Nondiscrimination policies covering sexual orientation, same-sex relationship recognition, and the provision of domestic partner benefits continued as key activist issues through the 1980s. Activism prospered in larger and university-based cities, local governments, the health-care sector, and the rapidly developing technology sector. Amherst, Massachusetts; Champaign, Illinois; San Francisco; Ann Arbor, Michigan; Austin, Texas; Berkeley, California; and Urbana, Illinois, were among cities that included sexual orientation in workplace nondiscrimination policies by the early 1980s. Wisconsin became the first state to pass such a law in 1982. AT&T and IBM are credited with being the first major companies to add sexual orientation to their nondiscrimination policies, and Lotus is credited as the first large private-sector company to offer same-sex benefits programs. The spread of legal protections from the mid-1980s onward was bolstered by the impact of AIDS. The epidemic exposed new sources of discrimination and homophobia and highlighted the necessity of obtaining employer-based health benefits.
Nevertheless, the threat of being harassed, dismissed, or having a career derailed if one came out continued in many organizations. Some people adapted by gravitating to occupations, locations, and organizations perceived as “gay-friendly.” Others adapted by compartmentalizing their work and nonwork life in a way unknown to most heterosexuals. James Woods’s engaging study The Corporate Closet highlights the tactics used by professional gay men in the late 1980s to manage their sexual identity, including the fabrication of a false identity while at work.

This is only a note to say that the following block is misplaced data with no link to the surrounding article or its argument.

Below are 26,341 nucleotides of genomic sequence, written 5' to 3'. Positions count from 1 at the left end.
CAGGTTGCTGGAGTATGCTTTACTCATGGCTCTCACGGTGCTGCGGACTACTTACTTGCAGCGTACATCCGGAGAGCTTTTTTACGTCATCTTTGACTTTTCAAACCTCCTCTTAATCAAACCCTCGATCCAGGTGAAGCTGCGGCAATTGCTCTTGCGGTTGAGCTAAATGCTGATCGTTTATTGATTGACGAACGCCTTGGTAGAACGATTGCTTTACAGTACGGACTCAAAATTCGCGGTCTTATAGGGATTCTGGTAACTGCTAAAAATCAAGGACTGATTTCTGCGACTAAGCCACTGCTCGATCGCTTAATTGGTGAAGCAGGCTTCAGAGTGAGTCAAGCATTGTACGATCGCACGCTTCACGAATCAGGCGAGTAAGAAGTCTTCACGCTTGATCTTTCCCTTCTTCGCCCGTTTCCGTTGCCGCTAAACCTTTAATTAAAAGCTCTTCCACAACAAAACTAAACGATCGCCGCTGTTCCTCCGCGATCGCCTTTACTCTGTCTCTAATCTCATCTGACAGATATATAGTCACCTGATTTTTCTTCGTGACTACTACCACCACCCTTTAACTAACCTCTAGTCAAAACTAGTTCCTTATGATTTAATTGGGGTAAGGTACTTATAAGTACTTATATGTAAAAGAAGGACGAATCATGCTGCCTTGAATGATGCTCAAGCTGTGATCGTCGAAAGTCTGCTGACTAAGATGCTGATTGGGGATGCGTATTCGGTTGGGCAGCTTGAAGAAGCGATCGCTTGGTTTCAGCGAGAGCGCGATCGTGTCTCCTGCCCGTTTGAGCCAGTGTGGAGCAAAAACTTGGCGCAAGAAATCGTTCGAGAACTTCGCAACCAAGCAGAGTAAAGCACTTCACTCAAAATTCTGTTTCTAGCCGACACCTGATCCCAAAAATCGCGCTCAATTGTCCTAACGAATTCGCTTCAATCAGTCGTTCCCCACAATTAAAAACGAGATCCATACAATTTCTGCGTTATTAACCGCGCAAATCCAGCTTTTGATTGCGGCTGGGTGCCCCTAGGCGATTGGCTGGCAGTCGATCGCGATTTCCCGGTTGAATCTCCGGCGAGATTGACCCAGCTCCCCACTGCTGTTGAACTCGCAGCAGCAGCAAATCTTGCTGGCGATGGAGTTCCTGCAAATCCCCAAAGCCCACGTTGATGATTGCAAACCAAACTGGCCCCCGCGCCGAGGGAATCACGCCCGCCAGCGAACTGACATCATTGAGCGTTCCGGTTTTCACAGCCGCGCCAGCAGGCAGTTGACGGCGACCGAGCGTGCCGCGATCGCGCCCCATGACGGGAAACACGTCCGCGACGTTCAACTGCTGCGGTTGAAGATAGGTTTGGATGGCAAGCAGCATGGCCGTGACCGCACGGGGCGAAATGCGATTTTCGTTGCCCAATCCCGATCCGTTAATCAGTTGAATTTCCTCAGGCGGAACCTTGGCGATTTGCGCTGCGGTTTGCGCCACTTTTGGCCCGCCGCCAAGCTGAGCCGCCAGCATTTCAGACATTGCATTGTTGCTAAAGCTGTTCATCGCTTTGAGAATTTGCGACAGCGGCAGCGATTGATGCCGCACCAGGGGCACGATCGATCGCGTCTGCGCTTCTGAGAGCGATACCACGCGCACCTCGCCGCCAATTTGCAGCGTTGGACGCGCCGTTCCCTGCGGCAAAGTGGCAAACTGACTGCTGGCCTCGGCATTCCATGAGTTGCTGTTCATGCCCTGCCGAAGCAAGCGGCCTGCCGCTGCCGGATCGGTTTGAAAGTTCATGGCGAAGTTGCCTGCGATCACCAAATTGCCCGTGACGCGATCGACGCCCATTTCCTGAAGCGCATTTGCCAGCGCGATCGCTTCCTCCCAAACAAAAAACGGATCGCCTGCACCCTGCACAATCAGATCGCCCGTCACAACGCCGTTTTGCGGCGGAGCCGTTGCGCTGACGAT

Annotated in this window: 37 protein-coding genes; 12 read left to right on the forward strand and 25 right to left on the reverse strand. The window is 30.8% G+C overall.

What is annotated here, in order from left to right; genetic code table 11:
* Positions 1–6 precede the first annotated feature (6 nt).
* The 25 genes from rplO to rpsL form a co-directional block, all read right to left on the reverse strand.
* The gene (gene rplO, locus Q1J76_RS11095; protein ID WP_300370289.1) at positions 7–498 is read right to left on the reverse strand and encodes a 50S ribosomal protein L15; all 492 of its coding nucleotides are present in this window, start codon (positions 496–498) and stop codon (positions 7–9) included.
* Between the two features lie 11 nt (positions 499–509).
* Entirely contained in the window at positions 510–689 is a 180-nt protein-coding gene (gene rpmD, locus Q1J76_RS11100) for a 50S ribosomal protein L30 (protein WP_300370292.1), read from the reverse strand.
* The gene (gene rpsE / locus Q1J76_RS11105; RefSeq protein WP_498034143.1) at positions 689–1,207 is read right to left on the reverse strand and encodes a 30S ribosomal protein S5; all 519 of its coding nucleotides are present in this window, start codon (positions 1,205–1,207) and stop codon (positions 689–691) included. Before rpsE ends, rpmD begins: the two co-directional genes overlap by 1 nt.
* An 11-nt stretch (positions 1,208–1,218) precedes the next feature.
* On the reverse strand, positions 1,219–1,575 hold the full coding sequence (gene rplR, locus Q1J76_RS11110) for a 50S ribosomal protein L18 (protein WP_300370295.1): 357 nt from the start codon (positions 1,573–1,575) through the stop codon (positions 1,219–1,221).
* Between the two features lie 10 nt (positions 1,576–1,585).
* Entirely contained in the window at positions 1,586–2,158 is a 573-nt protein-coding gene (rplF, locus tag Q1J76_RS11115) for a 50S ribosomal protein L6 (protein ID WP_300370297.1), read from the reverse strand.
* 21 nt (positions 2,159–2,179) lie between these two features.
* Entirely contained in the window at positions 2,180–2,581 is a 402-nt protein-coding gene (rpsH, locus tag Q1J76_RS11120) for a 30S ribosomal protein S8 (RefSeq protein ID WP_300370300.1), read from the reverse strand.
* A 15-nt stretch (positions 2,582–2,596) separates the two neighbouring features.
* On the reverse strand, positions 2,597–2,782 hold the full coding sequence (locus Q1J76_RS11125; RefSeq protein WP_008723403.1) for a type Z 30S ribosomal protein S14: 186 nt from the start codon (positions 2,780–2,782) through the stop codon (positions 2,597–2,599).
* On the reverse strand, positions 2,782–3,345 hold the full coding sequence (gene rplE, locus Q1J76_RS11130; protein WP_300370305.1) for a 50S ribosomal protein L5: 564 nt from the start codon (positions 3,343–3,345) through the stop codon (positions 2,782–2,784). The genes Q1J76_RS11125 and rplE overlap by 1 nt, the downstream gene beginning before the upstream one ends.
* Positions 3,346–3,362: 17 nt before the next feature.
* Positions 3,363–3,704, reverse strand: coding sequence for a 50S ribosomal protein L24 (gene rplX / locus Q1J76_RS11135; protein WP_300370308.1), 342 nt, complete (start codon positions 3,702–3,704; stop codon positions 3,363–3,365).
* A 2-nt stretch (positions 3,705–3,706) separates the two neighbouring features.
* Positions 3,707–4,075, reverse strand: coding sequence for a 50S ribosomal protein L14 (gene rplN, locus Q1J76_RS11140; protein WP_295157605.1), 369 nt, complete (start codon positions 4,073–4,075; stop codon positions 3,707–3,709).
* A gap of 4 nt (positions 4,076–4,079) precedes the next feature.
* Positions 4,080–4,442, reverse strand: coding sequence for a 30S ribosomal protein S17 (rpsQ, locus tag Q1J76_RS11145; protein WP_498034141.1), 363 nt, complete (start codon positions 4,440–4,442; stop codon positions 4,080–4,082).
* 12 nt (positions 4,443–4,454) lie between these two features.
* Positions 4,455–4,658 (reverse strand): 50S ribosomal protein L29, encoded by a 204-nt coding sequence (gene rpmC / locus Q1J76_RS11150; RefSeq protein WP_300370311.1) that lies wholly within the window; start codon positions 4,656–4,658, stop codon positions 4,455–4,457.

Several high-profile cases in the early 1990s solidified the workplace as a site of and for activism. The 1991 firing of a cook at a Cracker Barrel restaurant because she was a lesbian, the on-the-job “gay-bashing” of a Detroit postal worker, and the intense harassment of Ron Woods after his homosexuality became known at a Chrysler plant in Michigan all sparked national protests. Fueling activism further was the 1993 announcement by three Oklahoma congressmen that they would never hire openly LGBT people, and the military’s reassertion that the ban on gays and lesbians would continue. In 1992, for the first time in American history, sexual orientation discrimination at work erupted as a significant issue in the presidential elections. While Bill Clinton was actively courting the LGBT vote, promising to confront the military ban and enact antidiscrimination legislation, the presidential hopeful Ross Perot reaffirmed his stance that employers had the right to anti-LGBT bias.
Persistent activism related to employment discrimination yielded significant results in the 1990s, with more states and municipalities banning job discrimination on the basis of sexual orientation. In 1997, San Francisco passed its historic Equal Benefits Ordinance requiring organizations doing business with the city to provide health benefits to same-sex couples. The ordinance was adamantly opposed by corporations that were based elsewhere but conducted business in San Francisco. Companies such as Federal Express and United Airlines lodged legal challenges to the ordinance on the grounds that it attempted to regulate employment norms beyond the jurisdiction of San Francisco, but all were unsuccessful.